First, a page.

Essays Archive
comments 2

Mom Daughter Mom


Last August my mother came to visit for a week.

First of all, a week is too long. My children are older now and spend their free time lying on a beanbag with earbuds in their ears, or sprawled across the bed with a book propped on the pillow. When they do venture out of their rooms, it is to forage in the pantry or stand in front of the refrigerator letting all of the cold air out, lost in thought. That leaves me to entertain my mother who is 70, diabetic and overweight. She sits. And we have to talk.

I am uncomfortable with peopled silence. I can sit alone in silence for hours – writing, meditating, reading. But when others are around, I feel compelled to fill the air with conversation.

When I am with my mother, I talk for all of the years I took care of myself. I am compelled to prove how well I’ve turned out in spite of her neglect. For all the time she spent lying in her darkened room trying to forget and deny the life she chose, I have to shed light and throw open the doors by talking about my children and how I choose to parent them. I give examples of my presence in my girls’ lives, patting myself on the back for breaking the cycle of mothers and daughters in my family. Mothers who are too busy or too addicted to be mothers. Daughters who parent their parents.

By the second day of her visit, I knew something was wrong.

“Have you guys watched “The Amazing Race” this season? We are so disgusted with the way they treat each other this time around,” she is making conversation at the dinner table. The kids look at me, eyebrows furrowed. I have answered this question three times today already. Beyond that, I am annoyed that she is turning into such a stereotypically judgmental old person. She is disgusted with everything, getting more conservative by the minute.

I know that this is a reaction to her fear of getting older, more frail, less in control of her own life and body. But instead of compassion, what wells up inside me is this sardonic voice that says, ‘Well, if she had just paid more attention and taken better care of herself, she wouldn’t have diabetes and be overweight and have all of these health issues that cause her to lose control of her body.’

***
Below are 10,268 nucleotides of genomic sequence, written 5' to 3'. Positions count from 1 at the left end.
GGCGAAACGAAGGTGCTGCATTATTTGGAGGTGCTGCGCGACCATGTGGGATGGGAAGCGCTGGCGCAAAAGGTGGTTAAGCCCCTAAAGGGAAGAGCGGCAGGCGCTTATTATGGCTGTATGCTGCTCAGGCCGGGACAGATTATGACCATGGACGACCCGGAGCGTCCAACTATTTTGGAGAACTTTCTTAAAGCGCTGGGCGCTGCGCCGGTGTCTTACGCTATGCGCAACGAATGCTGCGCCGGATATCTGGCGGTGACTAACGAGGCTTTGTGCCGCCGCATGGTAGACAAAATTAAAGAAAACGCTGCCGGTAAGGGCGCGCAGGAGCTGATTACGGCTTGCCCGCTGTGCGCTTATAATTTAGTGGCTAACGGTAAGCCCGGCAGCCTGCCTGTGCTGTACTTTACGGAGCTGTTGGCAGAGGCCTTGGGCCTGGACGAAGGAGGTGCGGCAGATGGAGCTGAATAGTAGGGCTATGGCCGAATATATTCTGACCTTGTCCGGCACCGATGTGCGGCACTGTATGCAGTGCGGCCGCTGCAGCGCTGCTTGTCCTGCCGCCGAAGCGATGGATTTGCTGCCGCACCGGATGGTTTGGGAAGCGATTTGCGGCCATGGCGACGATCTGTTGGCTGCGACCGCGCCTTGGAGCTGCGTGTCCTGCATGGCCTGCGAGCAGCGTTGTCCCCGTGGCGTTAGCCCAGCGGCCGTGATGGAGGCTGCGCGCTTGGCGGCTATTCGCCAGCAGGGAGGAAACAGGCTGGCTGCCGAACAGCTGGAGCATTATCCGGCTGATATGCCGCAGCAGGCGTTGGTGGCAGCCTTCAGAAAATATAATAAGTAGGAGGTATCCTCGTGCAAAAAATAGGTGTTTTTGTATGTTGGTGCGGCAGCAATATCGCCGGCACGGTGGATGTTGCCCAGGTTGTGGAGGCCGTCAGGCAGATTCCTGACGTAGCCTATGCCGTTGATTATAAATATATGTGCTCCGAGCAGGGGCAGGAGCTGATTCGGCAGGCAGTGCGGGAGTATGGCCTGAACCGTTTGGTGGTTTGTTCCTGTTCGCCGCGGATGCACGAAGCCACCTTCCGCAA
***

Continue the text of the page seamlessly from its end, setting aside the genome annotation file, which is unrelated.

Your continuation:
By the third day I find myself getting short with her. I can’t look her in the face, and I schedule outings to local tourist attractions, despite the fact that I know it will wear her out. I have to keep moving. Keep her out of the house. Keep her from reminding me that she is losing her mind.

The day she leaves I come home and cry deep, ugly sobs face down on my comforter. Glistening snot streaks criss-cross the pillow shams and damp spots make eye marks on the bed. Why do I hate her so much?

I don’t want to have to take care of her. The answer comes loud and clear, like a fire alarm in the night.


I once heard someone say that kids who were born in the 1970s are the “least parented generation.” I believe it. From the Easy Bake Oven my sister and I used to make Shrinky Dinks and melt Barbie heads to my brother’s woodburning kit that he threatened to use as a brand if we didn’t do his chores, we were seriously unsupervised. I can still remember the exhilarating freedom of being kicked out of the house right after breakfast on summer mornings and told to, “Stick together and be home before dark!”

And yet, even as I pushed into my teenage years and actively ignored my mom, I still wanted her there. I resented the hours that she worked, the way she let me shrug my shoulders and tell her I was okay without probing further. I made her feel stupid and unnecessary because I wanted to be independent, but I was also desperately hoping she would somehow force her way in from time to time. By the time I left for college, I had decided she never would and it would be best if I just gave up that notion.